NFO’s making inroads

Following a training and advocacy workshop in South Africa, SACAU has noted a greater recognition of the role National Farmers’ Organisations (NFO’s) by stakeholders in their respective countries. Young farmers’ organisations in particular have seen an increase in the demand for their participation in key policy and programme discussions and meetings.

According to Benito Eliasi, SACAU Capacity Development Advisor, the trends are an indication of the integrity and credibility of NFO’s in strengthening their role in agricultural development. “Most of these NFOs have been in existence for less than 10 years, but have built confidence among their strategic partners to become very important partners in the programme and policy discourse in their respective countries,” he explained.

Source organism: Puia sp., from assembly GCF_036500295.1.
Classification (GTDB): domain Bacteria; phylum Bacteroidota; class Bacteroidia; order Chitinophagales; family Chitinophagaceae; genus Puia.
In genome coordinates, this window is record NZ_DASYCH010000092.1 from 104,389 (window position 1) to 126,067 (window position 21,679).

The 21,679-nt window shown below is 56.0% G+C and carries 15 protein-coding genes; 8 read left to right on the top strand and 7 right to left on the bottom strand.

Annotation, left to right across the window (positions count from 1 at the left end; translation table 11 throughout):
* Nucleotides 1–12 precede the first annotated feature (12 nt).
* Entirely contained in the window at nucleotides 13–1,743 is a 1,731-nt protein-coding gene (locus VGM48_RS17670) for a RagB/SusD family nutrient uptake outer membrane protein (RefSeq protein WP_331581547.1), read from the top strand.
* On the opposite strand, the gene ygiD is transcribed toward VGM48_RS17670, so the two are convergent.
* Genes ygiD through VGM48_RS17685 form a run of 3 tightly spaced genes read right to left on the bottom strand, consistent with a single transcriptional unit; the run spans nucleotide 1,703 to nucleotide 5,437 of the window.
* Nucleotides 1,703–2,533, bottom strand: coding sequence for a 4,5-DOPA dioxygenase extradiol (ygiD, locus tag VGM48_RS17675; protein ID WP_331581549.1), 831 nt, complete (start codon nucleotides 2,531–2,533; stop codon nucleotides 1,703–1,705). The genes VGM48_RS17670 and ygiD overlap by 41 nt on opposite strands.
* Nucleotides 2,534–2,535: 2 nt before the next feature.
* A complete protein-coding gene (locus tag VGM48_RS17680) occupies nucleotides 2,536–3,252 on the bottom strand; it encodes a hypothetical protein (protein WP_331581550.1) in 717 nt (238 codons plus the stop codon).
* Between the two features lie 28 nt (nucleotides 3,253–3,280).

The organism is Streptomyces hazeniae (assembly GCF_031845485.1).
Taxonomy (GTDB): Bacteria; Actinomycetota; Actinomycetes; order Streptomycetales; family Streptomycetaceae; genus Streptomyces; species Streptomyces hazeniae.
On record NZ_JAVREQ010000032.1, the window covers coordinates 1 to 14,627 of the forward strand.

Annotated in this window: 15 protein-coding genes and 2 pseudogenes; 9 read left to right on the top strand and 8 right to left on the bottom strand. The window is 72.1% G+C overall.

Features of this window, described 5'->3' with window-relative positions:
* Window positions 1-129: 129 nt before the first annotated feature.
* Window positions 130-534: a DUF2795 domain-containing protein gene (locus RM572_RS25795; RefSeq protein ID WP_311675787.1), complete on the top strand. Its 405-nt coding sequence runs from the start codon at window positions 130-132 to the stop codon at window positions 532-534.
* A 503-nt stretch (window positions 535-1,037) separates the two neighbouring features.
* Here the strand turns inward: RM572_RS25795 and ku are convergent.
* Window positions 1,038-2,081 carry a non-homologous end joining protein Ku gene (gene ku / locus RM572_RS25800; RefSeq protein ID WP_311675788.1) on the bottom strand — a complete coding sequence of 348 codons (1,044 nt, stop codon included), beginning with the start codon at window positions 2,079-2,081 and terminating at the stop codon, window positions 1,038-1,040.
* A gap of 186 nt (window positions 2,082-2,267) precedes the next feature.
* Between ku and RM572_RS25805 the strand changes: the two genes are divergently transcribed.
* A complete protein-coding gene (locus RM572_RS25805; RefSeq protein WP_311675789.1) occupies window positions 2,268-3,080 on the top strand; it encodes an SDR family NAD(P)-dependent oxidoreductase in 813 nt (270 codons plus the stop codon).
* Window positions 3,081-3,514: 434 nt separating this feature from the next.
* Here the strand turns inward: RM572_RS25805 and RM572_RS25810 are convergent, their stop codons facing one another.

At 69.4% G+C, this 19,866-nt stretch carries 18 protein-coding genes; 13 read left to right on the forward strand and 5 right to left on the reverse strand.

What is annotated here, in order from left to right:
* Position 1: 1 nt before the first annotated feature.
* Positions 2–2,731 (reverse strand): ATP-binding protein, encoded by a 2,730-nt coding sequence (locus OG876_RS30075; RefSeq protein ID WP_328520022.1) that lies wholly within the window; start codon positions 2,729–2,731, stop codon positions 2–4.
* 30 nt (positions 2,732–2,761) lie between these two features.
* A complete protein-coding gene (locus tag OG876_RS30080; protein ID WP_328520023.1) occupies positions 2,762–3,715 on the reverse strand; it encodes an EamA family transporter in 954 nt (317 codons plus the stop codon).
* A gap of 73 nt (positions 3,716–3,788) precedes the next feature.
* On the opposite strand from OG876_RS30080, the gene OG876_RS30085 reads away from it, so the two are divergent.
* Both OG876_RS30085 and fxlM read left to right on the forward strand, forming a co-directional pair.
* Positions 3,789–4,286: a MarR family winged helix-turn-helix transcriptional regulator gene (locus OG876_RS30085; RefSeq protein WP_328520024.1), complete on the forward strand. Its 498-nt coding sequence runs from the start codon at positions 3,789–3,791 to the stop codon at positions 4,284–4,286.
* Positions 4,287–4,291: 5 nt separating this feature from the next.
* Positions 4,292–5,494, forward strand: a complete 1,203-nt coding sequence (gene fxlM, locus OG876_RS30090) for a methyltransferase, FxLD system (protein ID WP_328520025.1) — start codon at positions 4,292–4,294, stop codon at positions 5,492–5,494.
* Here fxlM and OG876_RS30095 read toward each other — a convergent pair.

To illustrate this point delegates learned at the workshops that in a space of 10 months last year, five NFOs namely ACT (Tanzania), CPM (Madagascar), SNAU (Swaziland), SeyFA (Seychelles) and LENAFU (Lesotho) combined received a total of 247 invitations. This translate into approximately 22 invitations per month among them. These invitations can be seen as evidence that various stakeholders recognize and acknowledge the value of NFOs in development policy structures. Finance from International Fund for Agricultural Development (IFAD), European Commission (EC), Agence Francaise de Development (AFD) and Swiss Agency for Development and Corporation (SDC) has provided facilities and human capacity to these NFOs to make their visibility and .participations possible.

In addition to these invitations, NFOs are also serving as members in various important agricultural committees in their countries and regions. It has also been established that leaders and management in these NFOs are participating in 41 committees, taskforces or working groups. Through these committees they contribute to decision-making pertaining to a number of issues in agriculture, whilst their presence in such committees also ensures that the voices of farmers are heard.